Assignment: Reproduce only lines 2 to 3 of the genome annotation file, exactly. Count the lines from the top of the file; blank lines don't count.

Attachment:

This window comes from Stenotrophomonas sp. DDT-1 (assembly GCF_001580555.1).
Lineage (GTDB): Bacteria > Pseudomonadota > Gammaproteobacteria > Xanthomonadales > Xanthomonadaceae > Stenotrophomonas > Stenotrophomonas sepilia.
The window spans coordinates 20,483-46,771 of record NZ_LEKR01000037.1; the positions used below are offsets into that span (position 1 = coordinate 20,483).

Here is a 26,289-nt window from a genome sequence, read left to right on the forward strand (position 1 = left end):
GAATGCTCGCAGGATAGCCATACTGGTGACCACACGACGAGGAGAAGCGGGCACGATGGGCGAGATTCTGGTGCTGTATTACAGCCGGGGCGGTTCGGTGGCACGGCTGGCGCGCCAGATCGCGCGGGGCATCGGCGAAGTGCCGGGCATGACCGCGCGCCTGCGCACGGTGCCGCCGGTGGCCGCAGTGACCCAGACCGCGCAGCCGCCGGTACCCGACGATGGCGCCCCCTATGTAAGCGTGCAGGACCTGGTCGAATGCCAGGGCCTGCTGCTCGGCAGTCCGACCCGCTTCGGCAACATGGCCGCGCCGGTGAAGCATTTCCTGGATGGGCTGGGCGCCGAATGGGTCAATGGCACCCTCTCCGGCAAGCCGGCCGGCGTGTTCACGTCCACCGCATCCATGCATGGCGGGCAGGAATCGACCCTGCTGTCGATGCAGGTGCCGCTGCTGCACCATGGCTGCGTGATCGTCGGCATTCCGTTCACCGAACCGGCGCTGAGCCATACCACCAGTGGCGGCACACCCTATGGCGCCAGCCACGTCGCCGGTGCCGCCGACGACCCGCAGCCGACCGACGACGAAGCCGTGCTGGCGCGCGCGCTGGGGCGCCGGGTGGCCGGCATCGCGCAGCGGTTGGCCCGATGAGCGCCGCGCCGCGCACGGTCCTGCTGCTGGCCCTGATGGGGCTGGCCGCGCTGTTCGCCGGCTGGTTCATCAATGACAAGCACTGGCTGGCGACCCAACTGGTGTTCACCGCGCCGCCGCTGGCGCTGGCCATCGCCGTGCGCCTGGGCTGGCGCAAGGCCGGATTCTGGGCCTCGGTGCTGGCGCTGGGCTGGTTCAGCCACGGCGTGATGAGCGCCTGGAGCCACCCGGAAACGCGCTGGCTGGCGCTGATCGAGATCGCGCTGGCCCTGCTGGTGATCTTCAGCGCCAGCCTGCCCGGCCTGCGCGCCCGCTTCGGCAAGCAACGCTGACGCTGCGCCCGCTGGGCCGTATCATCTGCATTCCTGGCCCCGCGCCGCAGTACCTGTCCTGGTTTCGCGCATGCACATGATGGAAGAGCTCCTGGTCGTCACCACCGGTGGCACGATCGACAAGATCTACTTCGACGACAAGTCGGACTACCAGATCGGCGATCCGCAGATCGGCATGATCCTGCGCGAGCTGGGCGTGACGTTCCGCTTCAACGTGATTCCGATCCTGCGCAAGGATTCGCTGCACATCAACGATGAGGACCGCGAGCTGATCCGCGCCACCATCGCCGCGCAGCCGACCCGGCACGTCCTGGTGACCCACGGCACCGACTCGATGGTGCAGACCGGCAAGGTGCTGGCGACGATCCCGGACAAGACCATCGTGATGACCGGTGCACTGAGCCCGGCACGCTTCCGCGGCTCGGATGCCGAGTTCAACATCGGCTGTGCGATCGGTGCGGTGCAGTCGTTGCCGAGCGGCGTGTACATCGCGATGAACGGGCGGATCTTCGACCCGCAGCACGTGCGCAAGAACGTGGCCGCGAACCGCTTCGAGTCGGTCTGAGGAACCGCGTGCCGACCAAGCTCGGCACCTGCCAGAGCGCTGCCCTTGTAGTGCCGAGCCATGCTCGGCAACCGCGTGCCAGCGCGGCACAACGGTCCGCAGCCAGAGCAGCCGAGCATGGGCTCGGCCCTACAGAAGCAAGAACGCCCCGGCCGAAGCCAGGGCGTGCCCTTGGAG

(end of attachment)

Lineage (GTDB): Bacteria > Pseudomonadota > Gammaproteobacteria > Xanthomonadales > Xanthomonadaceae > Stenotrophomonas > Stenotrophomonas sepilia.
The window spans coordinates 20,483-46,771 of record NZ_LEKR01000037.1; the positions used below are offsets into that span (position 1 = coordinate 20,483).